Author Topic: A tax question for CPA's or tax professionals  (Read 3476 times)

Miss Prim

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A tax question for CPA's or tax professionals
« on: March 30, 2017, 08:51:48 AM »
Hi all.  I actually volunteered to do income tax returns for low income people this tax season.  I have come across a dilemma concerning a second home that was sold last year.

I am not quite finished with my taxes for last year, but in 2016, my sister-in-law and my husband and I sold a second home and purchased another one.  This home was never rented out.  My sister-in-laws accountant told her that she doesn't have to pay capital gains on the sale.  As far as I know, this is not true and when I pointed it out to her, she said she trusts her accountant and his "fancy" tax program and she got back money, so that is all she cares about. 

I usually try not to cheat on my taxes because I like to sleep at night, but I don't know of any way you could legally exclude capital gains on a second home.  Did I miss some change in the tax law or is her accountant full of shite?  I am wondering if her accountant actually figured that the IRS wouldn't catch this because as far as I know, nothing was reported to the IRS.  There was no mortgage on the house and the buyer paid cash for it.  We received a check from him for 42,000 for our half of the ownership.  We did buy another second home together and we now have a small mortgage on that.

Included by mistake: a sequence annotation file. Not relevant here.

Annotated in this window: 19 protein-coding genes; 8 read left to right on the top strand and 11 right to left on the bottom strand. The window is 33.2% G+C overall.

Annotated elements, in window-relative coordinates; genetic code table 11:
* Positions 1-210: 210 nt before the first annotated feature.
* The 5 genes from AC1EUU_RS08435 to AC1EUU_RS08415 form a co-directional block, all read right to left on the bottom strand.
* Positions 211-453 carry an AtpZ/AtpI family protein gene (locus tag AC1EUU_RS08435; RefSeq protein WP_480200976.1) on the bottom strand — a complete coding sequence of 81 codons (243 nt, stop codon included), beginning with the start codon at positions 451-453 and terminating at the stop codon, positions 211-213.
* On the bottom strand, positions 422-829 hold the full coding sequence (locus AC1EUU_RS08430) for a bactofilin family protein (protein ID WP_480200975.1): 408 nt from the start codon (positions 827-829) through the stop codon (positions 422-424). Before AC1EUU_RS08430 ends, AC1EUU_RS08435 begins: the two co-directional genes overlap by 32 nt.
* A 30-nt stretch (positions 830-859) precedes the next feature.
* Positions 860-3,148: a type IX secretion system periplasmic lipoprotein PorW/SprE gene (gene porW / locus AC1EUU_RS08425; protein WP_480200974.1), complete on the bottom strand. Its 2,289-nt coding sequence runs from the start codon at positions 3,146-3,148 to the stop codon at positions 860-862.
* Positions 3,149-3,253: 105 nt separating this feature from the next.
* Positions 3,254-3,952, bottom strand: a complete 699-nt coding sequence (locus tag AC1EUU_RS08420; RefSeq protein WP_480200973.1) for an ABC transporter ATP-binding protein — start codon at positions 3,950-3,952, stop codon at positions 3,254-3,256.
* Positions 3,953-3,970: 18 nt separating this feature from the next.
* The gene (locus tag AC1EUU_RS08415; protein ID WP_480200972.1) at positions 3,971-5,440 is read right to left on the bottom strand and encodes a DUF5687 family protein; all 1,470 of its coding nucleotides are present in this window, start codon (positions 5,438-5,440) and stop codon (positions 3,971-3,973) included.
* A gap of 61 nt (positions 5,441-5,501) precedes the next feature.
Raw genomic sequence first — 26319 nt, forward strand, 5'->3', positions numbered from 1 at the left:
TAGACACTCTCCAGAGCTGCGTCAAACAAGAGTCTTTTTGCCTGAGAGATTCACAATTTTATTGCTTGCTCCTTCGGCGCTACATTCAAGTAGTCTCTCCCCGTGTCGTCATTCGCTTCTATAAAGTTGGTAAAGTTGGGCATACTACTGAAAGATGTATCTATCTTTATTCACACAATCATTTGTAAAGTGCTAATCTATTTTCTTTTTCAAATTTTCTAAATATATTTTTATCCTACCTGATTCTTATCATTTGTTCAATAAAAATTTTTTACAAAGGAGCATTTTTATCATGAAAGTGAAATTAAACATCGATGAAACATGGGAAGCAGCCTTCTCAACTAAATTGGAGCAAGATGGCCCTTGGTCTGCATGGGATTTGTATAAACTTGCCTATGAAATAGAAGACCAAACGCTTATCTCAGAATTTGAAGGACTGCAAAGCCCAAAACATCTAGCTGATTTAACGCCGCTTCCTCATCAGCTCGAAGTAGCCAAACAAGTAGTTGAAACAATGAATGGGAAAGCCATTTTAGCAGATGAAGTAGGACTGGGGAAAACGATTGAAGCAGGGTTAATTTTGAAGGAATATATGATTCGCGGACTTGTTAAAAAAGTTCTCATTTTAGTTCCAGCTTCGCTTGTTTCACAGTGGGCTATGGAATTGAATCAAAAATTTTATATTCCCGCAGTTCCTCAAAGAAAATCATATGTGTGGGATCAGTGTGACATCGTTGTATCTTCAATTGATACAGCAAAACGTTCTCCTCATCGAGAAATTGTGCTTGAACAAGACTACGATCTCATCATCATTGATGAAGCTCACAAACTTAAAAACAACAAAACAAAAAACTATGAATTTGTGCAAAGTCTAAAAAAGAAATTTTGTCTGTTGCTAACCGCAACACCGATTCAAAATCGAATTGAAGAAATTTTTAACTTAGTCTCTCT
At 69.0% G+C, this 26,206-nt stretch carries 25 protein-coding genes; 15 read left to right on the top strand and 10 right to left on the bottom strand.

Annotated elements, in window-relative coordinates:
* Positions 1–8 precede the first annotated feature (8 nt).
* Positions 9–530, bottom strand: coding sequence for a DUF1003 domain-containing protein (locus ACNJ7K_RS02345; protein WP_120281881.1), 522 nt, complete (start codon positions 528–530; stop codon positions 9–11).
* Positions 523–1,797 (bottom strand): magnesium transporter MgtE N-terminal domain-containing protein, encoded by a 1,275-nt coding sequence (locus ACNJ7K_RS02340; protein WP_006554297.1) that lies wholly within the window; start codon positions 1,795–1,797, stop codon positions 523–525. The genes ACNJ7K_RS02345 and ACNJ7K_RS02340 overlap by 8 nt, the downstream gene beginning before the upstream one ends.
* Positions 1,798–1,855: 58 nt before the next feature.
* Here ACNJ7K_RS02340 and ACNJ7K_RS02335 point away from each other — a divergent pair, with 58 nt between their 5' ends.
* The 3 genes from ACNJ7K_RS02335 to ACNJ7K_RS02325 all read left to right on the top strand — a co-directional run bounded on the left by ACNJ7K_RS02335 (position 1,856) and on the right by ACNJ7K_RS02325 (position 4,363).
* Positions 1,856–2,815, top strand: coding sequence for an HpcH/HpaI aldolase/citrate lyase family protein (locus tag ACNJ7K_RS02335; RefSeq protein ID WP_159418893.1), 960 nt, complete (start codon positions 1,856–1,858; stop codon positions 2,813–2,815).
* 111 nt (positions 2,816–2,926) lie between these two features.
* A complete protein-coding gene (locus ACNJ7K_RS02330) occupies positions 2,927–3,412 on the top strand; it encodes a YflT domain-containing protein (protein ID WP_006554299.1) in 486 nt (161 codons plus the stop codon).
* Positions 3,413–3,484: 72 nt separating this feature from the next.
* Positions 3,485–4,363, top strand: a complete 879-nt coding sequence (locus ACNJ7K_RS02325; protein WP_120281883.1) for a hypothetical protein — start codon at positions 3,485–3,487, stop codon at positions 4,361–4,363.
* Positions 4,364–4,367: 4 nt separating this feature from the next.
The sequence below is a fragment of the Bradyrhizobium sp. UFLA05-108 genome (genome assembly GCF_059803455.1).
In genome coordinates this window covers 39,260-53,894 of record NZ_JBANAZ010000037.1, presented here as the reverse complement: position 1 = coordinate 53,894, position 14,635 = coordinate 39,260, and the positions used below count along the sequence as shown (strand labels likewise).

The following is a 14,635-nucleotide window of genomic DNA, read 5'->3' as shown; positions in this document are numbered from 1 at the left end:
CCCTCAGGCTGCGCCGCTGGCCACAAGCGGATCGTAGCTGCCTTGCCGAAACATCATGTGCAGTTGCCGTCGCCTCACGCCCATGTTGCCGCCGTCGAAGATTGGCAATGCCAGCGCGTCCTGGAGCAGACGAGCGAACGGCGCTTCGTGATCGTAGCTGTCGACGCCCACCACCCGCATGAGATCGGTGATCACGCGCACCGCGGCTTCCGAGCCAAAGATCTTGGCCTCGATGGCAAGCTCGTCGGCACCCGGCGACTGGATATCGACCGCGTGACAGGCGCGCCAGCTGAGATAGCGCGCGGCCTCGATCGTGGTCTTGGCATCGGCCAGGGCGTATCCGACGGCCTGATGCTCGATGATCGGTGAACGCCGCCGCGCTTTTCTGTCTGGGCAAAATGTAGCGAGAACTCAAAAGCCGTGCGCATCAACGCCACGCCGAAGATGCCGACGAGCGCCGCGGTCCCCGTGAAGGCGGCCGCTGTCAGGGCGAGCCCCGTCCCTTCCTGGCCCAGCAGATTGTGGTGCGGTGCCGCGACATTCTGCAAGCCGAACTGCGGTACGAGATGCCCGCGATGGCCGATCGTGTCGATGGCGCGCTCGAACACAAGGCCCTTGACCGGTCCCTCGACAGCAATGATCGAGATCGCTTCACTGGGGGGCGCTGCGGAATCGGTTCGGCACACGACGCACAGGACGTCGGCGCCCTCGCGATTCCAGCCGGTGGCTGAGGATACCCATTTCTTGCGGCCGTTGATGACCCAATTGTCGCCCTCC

Any help would be great.                            Thanks,  Miss Prim

Sibley

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Re: A tax question for CPA's or tax professionals
« Reply #1 on: March 30, 2017, 09:28:11 AM »
Probably not right. You do your taxes right, and just tuck it away that your SIL is willing to look the other way at possible illegal/unethical actions. Move on.

CareCPA

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Re: A tax question for CPA's or tax professionals
« Reply #2 on: March 30, 2017, 09:31:06 AM »
The gain exclusion on homes is only if it is your main home, and you lived in it for 2 of the past 5 years. See:
https://www.irs.gov/pub/irs-pdf/p523.pdf

tralfamadorian

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Re: A tax question for CPA's or tax professionals
« Reply #3 on: March 30, 2017, 09:32:27 AM »
... her accountant full of shite...

Not a tax professional but this.

There are only two situations in which capital gains may be excluded:
121 exclusion
1031 exchange

From the information you gave, neither applies so there you go. 

GU

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Re: A tax question for CPA's or tax professionals
« Reply #4 on: March 30, 2017, 09:44:49 AM »
The gain exclusion on homes is only if it is your main home, and you lived in it for 2 of the past 5 years. See:
https://www.irs.gov/pub/irs-pdf/p523.pdf

This.  And just to avoid any confusion because another poster brought it up, if she acquired the home via a like-kind exchange, then you may not be eligible for the gain exclusion upon sale.

Cpa Cat

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Re: A tax question for CPA's or tax professionals
« Reply #5 on: March 30, 2017, 09:54:04 AM »
What is your basis in the home?

Miss Prim

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Re: A tax question for CPA's or tax professionals
« Reply #6 on: March 30, 2017, 10:24:29 AM »
Basis is around $42,000, don't have the figures right in front of me and that is taking off everything done to the place including stuff that is questionable as more maintenance and repairs than improvements.  Also took off everything we did before selling.  So, about $21,000 capital gains for each 1/2 (SIL owns 1/2).